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The Road to Oz by L. Frank Baum
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It's Monday! What Are You Reading? (April 01)
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March 2019 Sources
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Road Essays
FF0000: Orphans to the city by way of the interstate

CCFFFF: Siblings to Utopia by Way of the Cornfield: a reading of "Slumber Party.

CCFFCC: Siblings through the maze to utopia

CCFF99: siblings to utopia via the labyrinth

Road Narrative Update for March 2019

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CCFFCC: Siblings through the maze to utopia: 04/18/19

January book sources

The next way for siblings travelers to get to utopia is through the maze. The exemplar for this stop in the spectrum, is Beneath by Roland Smith (2009). Beneath is the first in a duology about a young man who goes to New York to find his brother, Coop. When they were younger, Coop spent all of his free time digging tunnels under their hometown. Now it's rumored that he's doing the same thing under New York City.

Although the novel is told from Pat's point of view exclusively, he always frames his story against his brother's. His journey to, through, and under New York is one of recapitulation. For this reason, Pat and Coop's story counts as sibling travelers.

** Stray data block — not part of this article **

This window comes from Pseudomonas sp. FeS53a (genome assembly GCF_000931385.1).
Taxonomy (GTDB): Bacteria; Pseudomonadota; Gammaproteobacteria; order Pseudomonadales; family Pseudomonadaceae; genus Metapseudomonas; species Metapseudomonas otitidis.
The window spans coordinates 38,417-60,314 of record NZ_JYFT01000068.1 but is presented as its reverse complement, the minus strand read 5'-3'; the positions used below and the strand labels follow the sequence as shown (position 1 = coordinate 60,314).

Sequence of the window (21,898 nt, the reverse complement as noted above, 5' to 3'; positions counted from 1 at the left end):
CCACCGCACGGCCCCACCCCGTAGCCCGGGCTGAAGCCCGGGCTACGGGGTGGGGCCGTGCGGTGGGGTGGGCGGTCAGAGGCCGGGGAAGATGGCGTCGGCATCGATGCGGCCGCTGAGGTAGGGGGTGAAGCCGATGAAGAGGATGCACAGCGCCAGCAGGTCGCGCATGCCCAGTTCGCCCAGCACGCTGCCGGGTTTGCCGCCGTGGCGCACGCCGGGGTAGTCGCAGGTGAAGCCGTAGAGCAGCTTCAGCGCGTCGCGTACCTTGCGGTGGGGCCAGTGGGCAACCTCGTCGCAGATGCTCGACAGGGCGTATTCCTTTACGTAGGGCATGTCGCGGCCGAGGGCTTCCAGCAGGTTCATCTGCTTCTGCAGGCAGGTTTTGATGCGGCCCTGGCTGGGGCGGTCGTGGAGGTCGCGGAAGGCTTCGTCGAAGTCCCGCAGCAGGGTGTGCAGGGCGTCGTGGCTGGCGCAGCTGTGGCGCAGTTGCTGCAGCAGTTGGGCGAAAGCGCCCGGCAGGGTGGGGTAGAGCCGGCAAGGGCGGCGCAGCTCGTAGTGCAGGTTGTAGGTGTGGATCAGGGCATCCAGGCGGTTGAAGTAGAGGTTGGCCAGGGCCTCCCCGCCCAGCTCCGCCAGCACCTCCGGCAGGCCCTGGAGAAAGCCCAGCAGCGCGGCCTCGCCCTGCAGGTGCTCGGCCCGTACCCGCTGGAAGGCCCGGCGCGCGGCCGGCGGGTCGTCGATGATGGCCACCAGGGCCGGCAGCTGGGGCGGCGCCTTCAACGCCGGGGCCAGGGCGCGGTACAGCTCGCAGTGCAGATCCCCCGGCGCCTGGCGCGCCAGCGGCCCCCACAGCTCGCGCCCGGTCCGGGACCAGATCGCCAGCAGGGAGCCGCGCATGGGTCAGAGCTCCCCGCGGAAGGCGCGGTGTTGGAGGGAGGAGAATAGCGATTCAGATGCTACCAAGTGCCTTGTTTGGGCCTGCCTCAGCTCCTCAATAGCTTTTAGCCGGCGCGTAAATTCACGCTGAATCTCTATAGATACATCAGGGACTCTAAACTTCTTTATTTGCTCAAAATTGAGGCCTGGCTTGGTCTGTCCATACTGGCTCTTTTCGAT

Sibling travelers don't always have to have their story told in alternating first person nor in a third person omniscient. All that's needed is a narrative sense of family bonding to count for sibling travelers.

If Beneath is about a trip to New York to find an estranged brother, how then does the destination count as utopia? Utopia is a "no place" or more broadly, speaking an unmappable destination. New York does have a vast network of underground tunnels used for a variety of things. Some of those tunnels are abandoned and closed off. But the underground New York that Roland Smith imagines expands these underground features into an entirely different world with its own architecture and culture. The city or any other recognizable destination when it transcends its physical, known bounds, becomes either utopia or uhoria (if the bounds being transcended are temporal rather than physical).

Finally there is the route of Pat and Coop's reunion. First in Pat's flashback's and later in his journey under New York, the tunnels that Coop prefers are full of dangers. There is the threat of cave in. There is the threat of violence from the community. There is the threat of drowning from an underground river. There is an overall threat of getting lost in the dark. With the darkness and the unknowable paths, the routes to and through under New York count as a maze.

Beneath is but one example of how siblings can travel through a maze to get to utopia. Or travel through a maze like utopia, as the case may be in this example.

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